In a small box, not larger than 20 cm2, in one the Egyptian newspapers, the legal liquidator Abany Partners notifies clients that EG-GATE is under liquidation. The liquidator demands all clients of the Egyptian company to communicate with him within 15 days from the appearance of the announcement in May 2021 to know their dues and debts. The unscheduled general assembly of the company approved the liquidation decision on 29 March 2021, according to the advertisement. The small advertisement did not attract the attention of specialists, let alone the public.
The striking decision came just two years after the establishment of the company, which was a joint-stock one launched by the Tahya Masr Fund (Long Live Egypt), the well-known Egyptian sovereign fund established by Abdel Fattah Al-Sisi, with a capital worth EGP 1.2 billion. EG-GATE was established according to personal instructions from Sisi himself and a decision from PM Moustafa Madbouly early in 2019. Minas Ibrahim, the CEO of the company, said that EG-GATE is to be a huge e-payment gateway for all services and products in Egypt including those of the Egyptian government.
The liquidation decision was striking for the company’s employees, who found out about it a day after it was issued. One hundred and fifty young employees speculated over the reason for the decision after two years of hard work. The employees received instructions after the liquidation decision to quickly remove all information about the company on the internet as if they were working with a scam gang.
Strangely, the CEO told them hours before the closure decision that the company seeks to employ more workers. The young employees protested the decision, but they received implicit threats from their directors, a lot of them who are former generals. Finally, they implemented the instructions to close the social media accounts of the company, and some digital media reports about the company were removed, but the Facebook page and TV interviews with Minas Ibrahim remained available.
Over the two years, the employees received intensive training and found that the state-sponsored media promotes “Sisi’s sponsored project”. The CEO of the project, which was supposed to be a great push for Egyptian industries and services, furnished the headquarters of the company in The Smart Village with the best equipment and furniture at a cost of EGP 600 million. According to Minas Ibrahim’s statements and interviews, the company contracted with the ministries of military production, tourism, industry and trade, all governments, 500 projects, 75 hotels, and 75 tourism companies, to take 3D and 360 degree photographs of their products to be displayed on the digital gateway.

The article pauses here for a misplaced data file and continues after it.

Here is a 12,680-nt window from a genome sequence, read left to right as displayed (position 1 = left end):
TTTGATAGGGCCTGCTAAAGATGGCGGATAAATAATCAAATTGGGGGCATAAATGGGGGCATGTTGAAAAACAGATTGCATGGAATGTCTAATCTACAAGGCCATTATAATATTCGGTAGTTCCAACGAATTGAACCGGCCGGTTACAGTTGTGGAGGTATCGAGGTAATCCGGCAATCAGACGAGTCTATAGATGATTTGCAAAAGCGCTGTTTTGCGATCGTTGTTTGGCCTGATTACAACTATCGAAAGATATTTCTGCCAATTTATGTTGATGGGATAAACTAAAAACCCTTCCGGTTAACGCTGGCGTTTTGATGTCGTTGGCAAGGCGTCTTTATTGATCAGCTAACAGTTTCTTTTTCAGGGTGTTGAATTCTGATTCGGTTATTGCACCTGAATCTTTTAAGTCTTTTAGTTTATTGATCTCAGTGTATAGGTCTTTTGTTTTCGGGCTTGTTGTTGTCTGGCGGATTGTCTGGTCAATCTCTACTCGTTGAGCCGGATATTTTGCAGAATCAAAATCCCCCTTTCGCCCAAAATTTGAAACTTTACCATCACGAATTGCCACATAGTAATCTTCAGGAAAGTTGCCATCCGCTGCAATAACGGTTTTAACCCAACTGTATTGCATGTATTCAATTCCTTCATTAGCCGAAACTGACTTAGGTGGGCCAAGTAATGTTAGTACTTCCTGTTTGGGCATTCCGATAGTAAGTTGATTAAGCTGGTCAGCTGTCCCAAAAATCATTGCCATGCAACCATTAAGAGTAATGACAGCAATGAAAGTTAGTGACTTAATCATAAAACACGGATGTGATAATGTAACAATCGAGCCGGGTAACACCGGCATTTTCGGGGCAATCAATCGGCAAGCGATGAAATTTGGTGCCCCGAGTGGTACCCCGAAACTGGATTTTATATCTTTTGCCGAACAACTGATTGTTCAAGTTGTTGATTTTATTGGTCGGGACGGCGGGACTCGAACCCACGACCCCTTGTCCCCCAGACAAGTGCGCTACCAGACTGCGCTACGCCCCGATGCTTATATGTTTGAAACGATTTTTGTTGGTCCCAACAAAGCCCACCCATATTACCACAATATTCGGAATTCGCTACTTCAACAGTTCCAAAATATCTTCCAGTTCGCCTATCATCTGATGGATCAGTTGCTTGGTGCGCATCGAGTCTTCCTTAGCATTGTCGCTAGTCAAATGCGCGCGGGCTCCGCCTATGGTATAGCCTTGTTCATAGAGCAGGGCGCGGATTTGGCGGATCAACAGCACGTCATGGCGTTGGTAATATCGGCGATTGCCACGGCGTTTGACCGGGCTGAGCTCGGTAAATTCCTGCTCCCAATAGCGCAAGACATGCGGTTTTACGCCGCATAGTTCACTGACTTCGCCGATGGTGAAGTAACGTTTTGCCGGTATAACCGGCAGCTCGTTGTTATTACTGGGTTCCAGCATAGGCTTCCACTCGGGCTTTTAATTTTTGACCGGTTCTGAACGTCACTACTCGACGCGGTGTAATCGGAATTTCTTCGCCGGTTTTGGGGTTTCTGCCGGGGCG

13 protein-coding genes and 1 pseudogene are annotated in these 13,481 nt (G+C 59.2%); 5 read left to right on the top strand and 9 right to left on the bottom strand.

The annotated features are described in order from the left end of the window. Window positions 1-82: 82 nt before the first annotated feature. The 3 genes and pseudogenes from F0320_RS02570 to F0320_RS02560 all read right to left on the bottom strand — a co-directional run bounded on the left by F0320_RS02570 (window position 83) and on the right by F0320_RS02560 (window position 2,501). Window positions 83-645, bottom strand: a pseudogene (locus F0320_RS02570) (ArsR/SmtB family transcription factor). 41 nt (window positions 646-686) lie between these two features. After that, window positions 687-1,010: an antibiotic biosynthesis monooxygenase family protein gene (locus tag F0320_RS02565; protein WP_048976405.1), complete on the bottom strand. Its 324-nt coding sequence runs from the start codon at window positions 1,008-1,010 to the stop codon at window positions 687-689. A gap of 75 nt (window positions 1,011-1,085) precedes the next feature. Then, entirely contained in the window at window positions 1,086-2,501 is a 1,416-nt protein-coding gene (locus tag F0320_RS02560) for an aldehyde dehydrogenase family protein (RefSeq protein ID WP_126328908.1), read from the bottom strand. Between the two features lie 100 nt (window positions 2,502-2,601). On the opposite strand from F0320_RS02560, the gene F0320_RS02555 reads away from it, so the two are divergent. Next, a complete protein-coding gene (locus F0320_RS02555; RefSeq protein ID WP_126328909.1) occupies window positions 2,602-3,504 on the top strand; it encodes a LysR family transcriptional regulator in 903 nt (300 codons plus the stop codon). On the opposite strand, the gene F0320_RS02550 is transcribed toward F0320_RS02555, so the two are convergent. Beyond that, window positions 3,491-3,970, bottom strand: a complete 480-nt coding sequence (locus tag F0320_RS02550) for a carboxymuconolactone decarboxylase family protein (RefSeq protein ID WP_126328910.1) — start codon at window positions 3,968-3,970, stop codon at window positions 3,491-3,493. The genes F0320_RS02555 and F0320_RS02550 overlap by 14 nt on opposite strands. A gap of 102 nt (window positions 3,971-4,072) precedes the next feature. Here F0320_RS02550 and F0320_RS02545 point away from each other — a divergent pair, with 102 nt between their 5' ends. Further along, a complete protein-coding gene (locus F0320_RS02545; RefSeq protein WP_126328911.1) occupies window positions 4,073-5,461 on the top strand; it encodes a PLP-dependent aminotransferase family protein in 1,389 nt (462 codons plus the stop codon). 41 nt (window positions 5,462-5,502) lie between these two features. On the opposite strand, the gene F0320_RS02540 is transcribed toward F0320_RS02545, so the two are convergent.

“All what was required from us was to dream and request the requirements to achieve the dream and it will be brought immediately,” one of the employees told Egypt Watch, describing the early work in the company. Routine bureaucracy was eliminated through the CEO, who enjoyed Sisi’s support. The president and his prime minister were proud of the company, which will be a universal gateway competing with Alibaba and Baidu. But where did the money go?
The Tahya Masr Fund was born through the “Donate a pound” campaign launched by Sisi in 2013. The campaign received a poor response, so Sisi declared the establishment of the fund with him donating with half of his salary and wealth. The armed forces donated EGP 1 billion, the Sawiris family donated EGP 3 billion, Mohamed Amin EGP 1.2 billion, and a lot of businessmen compete to donate.
The state-sponsored media libeled the businessmen who refused donations, on top of them Salah Diab, owner of Al Masry Al Youm daily, and Safwan Thabit, owner of Juhayna Food Industries. The government imposed a one per cent cut of its employees’ salaries and a 0.5 per cent cut of pensions for financing the new fund. Employees who protested the cuts were threatened with the new civil service law, which allow the dismissal of employees for political causes.
The fund turned out to be a great labyrinth after presidential decision no. 84 of 2015, which put the fund out of the general budget and, consequently, parliamentary oversight. Instead, Sisi formed a board composed of the prime minister, the sheikh of Al-Azhar, the governor of the Central Bank, the ministers of finance, investment, planning, industry and trade, and six other public personalities appointed by the president himself. Furthermore, the parliament approved, in April 2021, to exempt the fund from taxes and tariffs. The exemption involves the companies owned by the fund, including EG-GATE, which wasted hundreds of millions over two years, and whose state-of-the-art equipment, including those used for satellite imagery and e-payment, are to be liquidated without oversight.
When he declared the establishment of the fund, Sisi pledged in public to disclose every transaction or donation added to or spent from the fund. But he broke his promise totally by going seven years without disclosing the accounts of the fund.